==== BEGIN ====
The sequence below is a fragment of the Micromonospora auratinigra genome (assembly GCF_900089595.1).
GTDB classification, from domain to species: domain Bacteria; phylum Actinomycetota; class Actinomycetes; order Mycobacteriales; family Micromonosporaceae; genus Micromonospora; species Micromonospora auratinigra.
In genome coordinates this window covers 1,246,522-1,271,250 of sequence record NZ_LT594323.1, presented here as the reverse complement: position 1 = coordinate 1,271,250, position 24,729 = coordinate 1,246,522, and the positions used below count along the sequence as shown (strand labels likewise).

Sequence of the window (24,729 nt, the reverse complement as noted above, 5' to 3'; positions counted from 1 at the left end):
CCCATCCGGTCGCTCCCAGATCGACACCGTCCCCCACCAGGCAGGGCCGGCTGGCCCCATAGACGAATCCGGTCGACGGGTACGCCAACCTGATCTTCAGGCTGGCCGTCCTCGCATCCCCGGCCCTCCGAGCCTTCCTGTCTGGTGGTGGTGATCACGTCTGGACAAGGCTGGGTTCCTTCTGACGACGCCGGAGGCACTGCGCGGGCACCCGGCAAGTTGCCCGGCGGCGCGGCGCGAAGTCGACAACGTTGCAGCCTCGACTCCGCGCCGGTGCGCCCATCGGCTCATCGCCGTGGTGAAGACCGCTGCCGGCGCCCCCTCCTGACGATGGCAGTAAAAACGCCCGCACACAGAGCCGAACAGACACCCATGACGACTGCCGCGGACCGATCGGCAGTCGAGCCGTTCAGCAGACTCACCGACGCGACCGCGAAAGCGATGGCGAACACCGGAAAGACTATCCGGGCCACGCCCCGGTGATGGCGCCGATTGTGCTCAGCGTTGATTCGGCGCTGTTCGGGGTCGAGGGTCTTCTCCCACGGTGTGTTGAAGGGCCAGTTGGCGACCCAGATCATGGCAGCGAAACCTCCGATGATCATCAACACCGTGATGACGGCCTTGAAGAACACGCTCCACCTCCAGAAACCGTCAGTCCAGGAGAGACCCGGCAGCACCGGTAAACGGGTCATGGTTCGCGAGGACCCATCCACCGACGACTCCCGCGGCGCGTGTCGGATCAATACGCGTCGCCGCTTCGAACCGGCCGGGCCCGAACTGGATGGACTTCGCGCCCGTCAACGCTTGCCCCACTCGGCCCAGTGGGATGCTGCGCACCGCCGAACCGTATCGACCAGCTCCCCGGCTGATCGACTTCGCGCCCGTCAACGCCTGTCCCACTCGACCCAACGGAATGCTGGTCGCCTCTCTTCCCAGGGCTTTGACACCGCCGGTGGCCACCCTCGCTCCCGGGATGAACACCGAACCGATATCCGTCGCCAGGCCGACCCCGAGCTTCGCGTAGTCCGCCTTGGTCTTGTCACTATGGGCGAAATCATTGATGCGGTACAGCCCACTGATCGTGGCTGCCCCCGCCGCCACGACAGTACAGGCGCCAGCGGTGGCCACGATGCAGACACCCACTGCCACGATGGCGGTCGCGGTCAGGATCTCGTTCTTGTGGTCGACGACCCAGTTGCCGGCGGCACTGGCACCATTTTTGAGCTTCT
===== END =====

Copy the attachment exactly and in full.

The sequence below is a fragment of the Micromonospora auratinigra genome (assembly GCF_900089595.1).
GTDB classification, from domain to species: domain Bacteria; phylum Actinomycetota; class Actinomycetes; order Mycobacteriales; family Micromonosporaceae; genus Micromonospora; species Micromonospora auratinigra.
In genome coordinates this window covers 1,246,522-1,271,250 of sequence record NZ_LT594323.1, presented here as the reverse complement: position 1 = coordinate 1,271,250, position 24,729 = coordinate 1,246,522, and the positions used below count along the sequence as shown (strand labels likewise).

Sequence of the window (24,729 nt, the reverse complement as noted above, 5' to 3'; positions counted from 1 at the left end):
CCCATCCGGTCGCTCCCAGATCGACACCGTCCCCCACCAGGCAGGGCCGGCTGGCCCCATAGACGAATCCGGTCGACGGGTACGCCAACCTGATCTTCAGGCTGGCCGTCCTCGCATCCCCGGCCCTCCGAGCCTTCCTGTCTGGTGGTGGTGATCACGTCTGGACAAGGCTGGGTTCCTTCTGACGACGCCGGAGGCACTGCGCGGGCACCCGGCAAGTTGCCCGGCGGCGCGGCGCGAAGTCGACAACGTTGCAGCCTCGACTCCGCGCCGGTGCGCCCATCGGCTCATCGCCGTGGTGAAGACCGCTGCCGGCGCCCCCTCCTGACGATGGCAGTAAAAACGCCCGCACACAGAGCCGAACAGACACCCATGACGACTGCCGCGGACCGATCGGCAGTCGAGCCGTTCAGCAGACTCACCGACGCGACCGCGAAAGCGATGGCGAACACCGGAAAGACTATCCGGGCCACGCCCCGGTGATGGCGCCGATTGTGCTCAGCGTTGATTCGGCGCTGTTCGGGGTCGAGGGTCTTCTCCCACGGTGTGTTGAAGGGCCAGTTGGCGACCCAGATCATGGCAGCGAAACCTCCGATGATCATCAACACCGTGATGACGGCCTTGAAGAACACGCTCCACCTCCAGAAACCGTCAGTCCAGGAGAGACCCGGCAGCACCGGTAAACGGGTCATGGTTCGCGAGGACCCATCCACCGACGACTCCCGCGGCGCGTGTCGGATCAATACGCGTCGCCGCTTCGAACCGGCCGGGCCCGAACTGGATGGACTTCGCGCCCGTCAACGCTTGCCCCACTCGGCCCAGTGGGATGCTGCGCACCGCCGAACCGTATCGACCAGCTCCCCGGCTGATCGACTTCGCGCCCGTCAACGCCTGTCCCACTCGACCCAACGGAATGCTGGTCGCCTCTCTTCCCAGGGCTTTGACACCGCCGGTGGCCACCCTCGCTCCCGGGATGAACACCGAACCGATATCCGTCGCCAGGCCGACCCCGAGCTTCGCGTAGTCCGCCTTGGTCTTGTCACTATGGGCGAAATCATTGATGCGGTACAGCCCACTGATCGTGGCTGCCCCCGCCGCCACGACAGTACAGGCGCCAGCGGTGGCCACGATGCAGACACCCACTGCCACGATGGCGGTCGCGGTCAGGATCTCGTTCTTGTGGTCGACGACCCAGTTGCCGGCGGCACTGGCACCATTTTTGAGCTTCT